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JapaneseEdit

NounEdit

さん (rōmaji san)

  1. , : three; 3
  2. : acid
  3. : legend; caption
  4. : eating and drinking

EtymologyEdit

Derived from (sama).

SuffixEdit

さん (rōmaji -san)

  1. A title used after person's name (first name or surname) regardless of sex; Mr, Ms, Mrs, Miss. Also used after a job title and a company name.
    • 山田 (やまだ)さん
      Yamada-san
      Mr/Ms. Yamada
    • あきらさん
      Akira-san
      Akira
    • 山田 (やまだ)あきらさん
      Yamada Akira-san
      Mr/Ms. Akira Yamada
    •  (てん) (いん)さん
      ten'in-san
      Sir/Madam (lit. "Mr/Ms. shop clerk"; used when talking to a shop clerk.)
    •  (うん) (てん) (しゅ)さん
      untenshu-san
      Sir/Madam (lit. "Mr/Ms. driver"; used when talking to a taxi/bus driver.)
    • ソニーさん
      sonī-san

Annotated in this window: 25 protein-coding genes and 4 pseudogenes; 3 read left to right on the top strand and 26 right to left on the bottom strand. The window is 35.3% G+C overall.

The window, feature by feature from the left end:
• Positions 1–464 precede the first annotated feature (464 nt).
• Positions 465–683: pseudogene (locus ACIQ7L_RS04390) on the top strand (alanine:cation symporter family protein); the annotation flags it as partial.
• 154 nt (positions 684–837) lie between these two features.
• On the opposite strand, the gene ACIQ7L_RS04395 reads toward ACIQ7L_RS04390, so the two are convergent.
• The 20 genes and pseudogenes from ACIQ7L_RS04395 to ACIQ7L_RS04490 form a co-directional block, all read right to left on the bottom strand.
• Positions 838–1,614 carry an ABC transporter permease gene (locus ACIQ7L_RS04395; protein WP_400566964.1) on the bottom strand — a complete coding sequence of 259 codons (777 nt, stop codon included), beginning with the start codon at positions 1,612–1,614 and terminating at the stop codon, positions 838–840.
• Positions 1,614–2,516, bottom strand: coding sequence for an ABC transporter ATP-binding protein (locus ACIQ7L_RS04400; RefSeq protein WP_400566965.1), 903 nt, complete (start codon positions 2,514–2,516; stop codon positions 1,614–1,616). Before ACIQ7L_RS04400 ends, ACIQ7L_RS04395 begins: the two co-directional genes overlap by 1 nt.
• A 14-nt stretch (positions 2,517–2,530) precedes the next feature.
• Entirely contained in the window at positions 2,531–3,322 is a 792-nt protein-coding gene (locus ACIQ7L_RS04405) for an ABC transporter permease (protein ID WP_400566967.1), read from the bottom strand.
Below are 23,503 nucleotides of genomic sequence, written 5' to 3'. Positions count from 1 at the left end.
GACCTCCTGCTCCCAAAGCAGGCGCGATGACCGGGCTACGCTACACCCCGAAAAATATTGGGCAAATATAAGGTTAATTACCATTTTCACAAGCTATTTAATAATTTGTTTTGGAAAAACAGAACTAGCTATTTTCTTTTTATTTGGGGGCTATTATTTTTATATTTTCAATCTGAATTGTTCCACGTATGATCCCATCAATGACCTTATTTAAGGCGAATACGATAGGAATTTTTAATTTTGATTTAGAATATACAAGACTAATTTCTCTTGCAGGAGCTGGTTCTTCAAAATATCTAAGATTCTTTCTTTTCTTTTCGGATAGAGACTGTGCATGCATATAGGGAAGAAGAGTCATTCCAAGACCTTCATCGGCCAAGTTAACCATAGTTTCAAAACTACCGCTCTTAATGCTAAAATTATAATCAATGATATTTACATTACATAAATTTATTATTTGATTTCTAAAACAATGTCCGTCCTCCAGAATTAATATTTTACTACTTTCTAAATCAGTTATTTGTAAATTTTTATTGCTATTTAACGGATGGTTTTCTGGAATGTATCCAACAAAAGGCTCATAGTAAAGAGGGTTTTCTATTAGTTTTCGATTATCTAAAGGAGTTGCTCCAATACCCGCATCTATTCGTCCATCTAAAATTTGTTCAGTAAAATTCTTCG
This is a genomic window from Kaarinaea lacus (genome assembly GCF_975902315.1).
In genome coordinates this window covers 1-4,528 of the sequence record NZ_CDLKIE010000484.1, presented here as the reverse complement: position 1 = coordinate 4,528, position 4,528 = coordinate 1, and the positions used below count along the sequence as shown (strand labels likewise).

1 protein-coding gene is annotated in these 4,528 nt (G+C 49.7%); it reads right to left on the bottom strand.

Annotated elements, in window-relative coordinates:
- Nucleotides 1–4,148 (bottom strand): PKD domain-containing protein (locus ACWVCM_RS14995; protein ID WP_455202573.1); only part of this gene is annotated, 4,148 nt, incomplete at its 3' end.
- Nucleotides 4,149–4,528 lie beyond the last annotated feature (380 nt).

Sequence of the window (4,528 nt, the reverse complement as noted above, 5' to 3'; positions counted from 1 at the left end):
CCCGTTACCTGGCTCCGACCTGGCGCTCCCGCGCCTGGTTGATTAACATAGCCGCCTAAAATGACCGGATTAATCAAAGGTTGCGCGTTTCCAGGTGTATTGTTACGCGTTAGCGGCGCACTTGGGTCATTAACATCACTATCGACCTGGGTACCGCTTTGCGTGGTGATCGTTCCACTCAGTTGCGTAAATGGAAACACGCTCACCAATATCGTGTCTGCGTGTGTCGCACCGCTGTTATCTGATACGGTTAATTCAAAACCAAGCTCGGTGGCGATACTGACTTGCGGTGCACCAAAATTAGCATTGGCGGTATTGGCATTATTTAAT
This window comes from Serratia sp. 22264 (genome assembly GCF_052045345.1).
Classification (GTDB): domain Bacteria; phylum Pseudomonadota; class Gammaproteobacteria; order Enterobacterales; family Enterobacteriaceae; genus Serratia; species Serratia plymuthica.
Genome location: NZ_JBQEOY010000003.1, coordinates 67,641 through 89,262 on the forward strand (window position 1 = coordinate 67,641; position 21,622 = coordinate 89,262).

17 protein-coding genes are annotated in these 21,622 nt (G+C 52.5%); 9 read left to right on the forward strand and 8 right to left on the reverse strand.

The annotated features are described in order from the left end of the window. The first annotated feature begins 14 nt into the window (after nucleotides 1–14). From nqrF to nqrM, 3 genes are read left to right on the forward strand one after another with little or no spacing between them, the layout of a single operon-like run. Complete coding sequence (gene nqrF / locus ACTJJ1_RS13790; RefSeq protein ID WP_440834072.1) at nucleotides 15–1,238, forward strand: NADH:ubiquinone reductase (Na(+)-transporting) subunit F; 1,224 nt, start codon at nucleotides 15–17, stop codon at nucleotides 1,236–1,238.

Sir/Madam (used in business by people meeting Sony.)
  2. (colloquial) Used after a shop name.
    •  (がっ) (こう) (まえ)床屋 (とこや)さんがある。
      Gakkō no mae ni tokoya-san ga aru.
      In front of school, there’s a barber’s.

Usage notesEdit

  • (sama) is used in more formal situations, like sir.
    • More familiarly, one uses (kun), especially of men, or ちゃん (chan), especially of young women and children.
  • Referring to someone without using a suffix is quite rude, and is called 呼び捨て (yobisute).
  • When used after a job name which refers to either the shop or the master depending on the context, it does not restrict animacy. For example, when referring to 床屋 (the barber shop or the hairdresser), both 床屋さんが一ある (inanimate ある) and 床屋さん一人いる (animate いる) are correct.

See alsoEdit

SuffixEdit

さん (rōmaji -san)

  1. : Mount, Mt.

OkinawanEdit

NounEdit

さん (san)

  1. mountain